Thai temple or Thailand's Buddhist temples are known as "Wats" which is derived from the Pāḷi vāṭa, meaning 'an enclosure'. A temple has surrounding fences that separate it from the outside world. Thailand's Wat architectural design has witnessed several modifications over the course of history. Though there are numerous alterations in its outline and style, yet they still follow the same philosophies. Traditional Thai Houses; just as the phrase "Thai stilt house" implies, one general feature of Thailand's conventional architecture is the elevation of its structures on stilts, most usually around head's height. The area under the house is used as crafts' storage, relaxation spot during the day, and occasionally for keeping livestock. The houses were raised above the ground level because of the massive flooding that occurs at a certain period of the year, and in earliest periods to prevent raiders. Thai house and living traditions are sometimes based on religious beliefs and superstitions. Other contemplations include locally available materials, weather, and agriculture have something in common with style.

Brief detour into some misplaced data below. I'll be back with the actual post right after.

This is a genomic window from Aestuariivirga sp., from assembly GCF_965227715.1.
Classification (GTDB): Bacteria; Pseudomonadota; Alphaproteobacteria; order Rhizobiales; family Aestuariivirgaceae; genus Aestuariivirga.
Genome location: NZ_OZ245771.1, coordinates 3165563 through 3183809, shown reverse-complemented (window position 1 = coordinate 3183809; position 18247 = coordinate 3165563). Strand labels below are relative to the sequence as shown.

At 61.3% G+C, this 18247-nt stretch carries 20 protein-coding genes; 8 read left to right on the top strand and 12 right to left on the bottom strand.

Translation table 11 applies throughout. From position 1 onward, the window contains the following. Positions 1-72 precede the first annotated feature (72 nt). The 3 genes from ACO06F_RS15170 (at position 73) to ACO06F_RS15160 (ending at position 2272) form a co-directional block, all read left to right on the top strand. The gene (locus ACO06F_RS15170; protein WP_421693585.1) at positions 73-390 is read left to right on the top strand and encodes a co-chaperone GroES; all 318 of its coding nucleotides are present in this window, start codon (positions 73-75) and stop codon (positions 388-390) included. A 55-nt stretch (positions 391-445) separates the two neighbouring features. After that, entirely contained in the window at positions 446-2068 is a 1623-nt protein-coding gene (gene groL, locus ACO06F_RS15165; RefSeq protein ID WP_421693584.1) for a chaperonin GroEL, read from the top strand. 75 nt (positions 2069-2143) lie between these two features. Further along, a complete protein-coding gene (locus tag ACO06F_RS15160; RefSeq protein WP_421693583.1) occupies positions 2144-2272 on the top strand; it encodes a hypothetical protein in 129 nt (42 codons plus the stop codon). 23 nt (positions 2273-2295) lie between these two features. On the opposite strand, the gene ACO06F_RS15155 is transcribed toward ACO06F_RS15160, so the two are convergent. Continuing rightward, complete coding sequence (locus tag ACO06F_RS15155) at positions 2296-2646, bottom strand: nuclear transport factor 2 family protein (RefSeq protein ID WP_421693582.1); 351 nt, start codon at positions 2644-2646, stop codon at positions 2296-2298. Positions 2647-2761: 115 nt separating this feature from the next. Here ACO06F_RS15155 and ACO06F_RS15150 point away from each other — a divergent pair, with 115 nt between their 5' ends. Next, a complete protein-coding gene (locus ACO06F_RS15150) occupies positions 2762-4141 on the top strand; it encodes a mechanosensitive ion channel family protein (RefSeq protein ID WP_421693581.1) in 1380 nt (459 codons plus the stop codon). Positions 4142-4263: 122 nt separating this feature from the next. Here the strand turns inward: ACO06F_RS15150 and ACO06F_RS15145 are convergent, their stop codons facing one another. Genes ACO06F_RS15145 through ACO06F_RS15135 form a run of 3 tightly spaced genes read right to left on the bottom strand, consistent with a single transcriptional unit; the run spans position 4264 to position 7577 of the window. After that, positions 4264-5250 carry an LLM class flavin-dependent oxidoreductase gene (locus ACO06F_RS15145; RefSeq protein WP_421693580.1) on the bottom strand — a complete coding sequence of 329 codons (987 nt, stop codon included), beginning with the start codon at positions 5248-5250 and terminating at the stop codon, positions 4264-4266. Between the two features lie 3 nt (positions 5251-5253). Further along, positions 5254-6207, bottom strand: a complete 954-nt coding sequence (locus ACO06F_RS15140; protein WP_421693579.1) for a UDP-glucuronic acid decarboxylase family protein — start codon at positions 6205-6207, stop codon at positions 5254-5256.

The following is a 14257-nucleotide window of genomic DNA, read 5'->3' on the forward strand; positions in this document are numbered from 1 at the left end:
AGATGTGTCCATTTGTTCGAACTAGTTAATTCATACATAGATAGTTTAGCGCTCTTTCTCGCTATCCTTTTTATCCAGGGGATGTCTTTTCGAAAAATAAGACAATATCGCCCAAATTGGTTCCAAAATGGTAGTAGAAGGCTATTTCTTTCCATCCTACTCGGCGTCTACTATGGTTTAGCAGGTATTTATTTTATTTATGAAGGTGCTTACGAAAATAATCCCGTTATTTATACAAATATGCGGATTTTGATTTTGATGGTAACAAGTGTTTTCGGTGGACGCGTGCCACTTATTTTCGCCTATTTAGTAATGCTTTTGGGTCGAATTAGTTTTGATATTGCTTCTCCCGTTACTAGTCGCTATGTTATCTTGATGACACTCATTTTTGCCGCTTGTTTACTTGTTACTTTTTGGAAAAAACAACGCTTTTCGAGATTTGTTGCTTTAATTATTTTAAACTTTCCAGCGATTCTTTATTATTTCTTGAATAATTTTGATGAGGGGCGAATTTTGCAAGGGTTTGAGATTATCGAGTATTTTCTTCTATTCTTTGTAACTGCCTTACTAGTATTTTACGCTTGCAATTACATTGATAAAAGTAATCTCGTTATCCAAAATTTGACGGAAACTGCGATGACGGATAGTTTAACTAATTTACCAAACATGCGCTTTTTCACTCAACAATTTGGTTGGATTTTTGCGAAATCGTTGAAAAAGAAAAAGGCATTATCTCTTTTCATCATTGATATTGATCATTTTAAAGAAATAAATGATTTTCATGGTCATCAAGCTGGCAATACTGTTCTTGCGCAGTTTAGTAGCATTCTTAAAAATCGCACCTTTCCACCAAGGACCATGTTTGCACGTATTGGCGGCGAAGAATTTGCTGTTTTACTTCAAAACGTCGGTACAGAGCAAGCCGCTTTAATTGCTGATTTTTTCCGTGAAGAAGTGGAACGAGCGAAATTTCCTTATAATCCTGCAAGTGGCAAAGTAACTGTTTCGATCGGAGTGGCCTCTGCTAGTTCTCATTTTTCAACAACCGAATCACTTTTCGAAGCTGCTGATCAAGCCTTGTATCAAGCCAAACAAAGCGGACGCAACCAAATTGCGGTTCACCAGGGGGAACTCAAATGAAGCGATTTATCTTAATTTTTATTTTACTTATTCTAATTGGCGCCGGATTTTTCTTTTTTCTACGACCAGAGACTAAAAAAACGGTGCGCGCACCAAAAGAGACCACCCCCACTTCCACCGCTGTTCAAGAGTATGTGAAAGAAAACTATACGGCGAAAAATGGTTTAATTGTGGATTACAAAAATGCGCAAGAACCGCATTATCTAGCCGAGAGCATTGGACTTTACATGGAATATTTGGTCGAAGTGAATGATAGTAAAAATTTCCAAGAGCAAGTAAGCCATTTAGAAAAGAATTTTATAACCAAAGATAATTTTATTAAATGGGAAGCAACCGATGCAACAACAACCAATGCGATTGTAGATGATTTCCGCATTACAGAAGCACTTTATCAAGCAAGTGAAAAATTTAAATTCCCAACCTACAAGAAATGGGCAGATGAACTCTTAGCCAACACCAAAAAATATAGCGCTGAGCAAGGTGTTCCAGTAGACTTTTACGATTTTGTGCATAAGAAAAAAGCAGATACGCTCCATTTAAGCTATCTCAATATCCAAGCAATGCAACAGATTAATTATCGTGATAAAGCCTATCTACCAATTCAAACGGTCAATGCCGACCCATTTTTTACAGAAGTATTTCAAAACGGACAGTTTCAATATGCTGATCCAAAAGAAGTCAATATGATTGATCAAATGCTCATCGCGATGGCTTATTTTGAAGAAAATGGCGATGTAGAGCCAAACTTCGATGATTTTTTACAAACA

Plate with traditional painting

Thai Buddha

A Buddha image in Thailand portrays typically three dimensional that is; stone, wood, clay or metal cast imageries of the Buddha. While there are such statues in all areas where Buddhism is generally practiced, the presence, structure and location of the images differ significantly from one country to another.

Thai Buddha

Pictures: Ayuttaya Historical Park

Historical Background 

The first time the image of the Buddha appeared in Thailand was during the Mon Dvaravati period between the sixth and the eleventh centuries, and another time was the Khmer Lopburi period which was from the seventh to the fourteenth centuries. Nevertheless, the construction of the statues might have extended the artistic highest during the Sukhothai age between the twelfth and the fourteenth centuries. After that, the artisans of Ayutthaya carved crowned and jewelled Buddha pictures, using another style.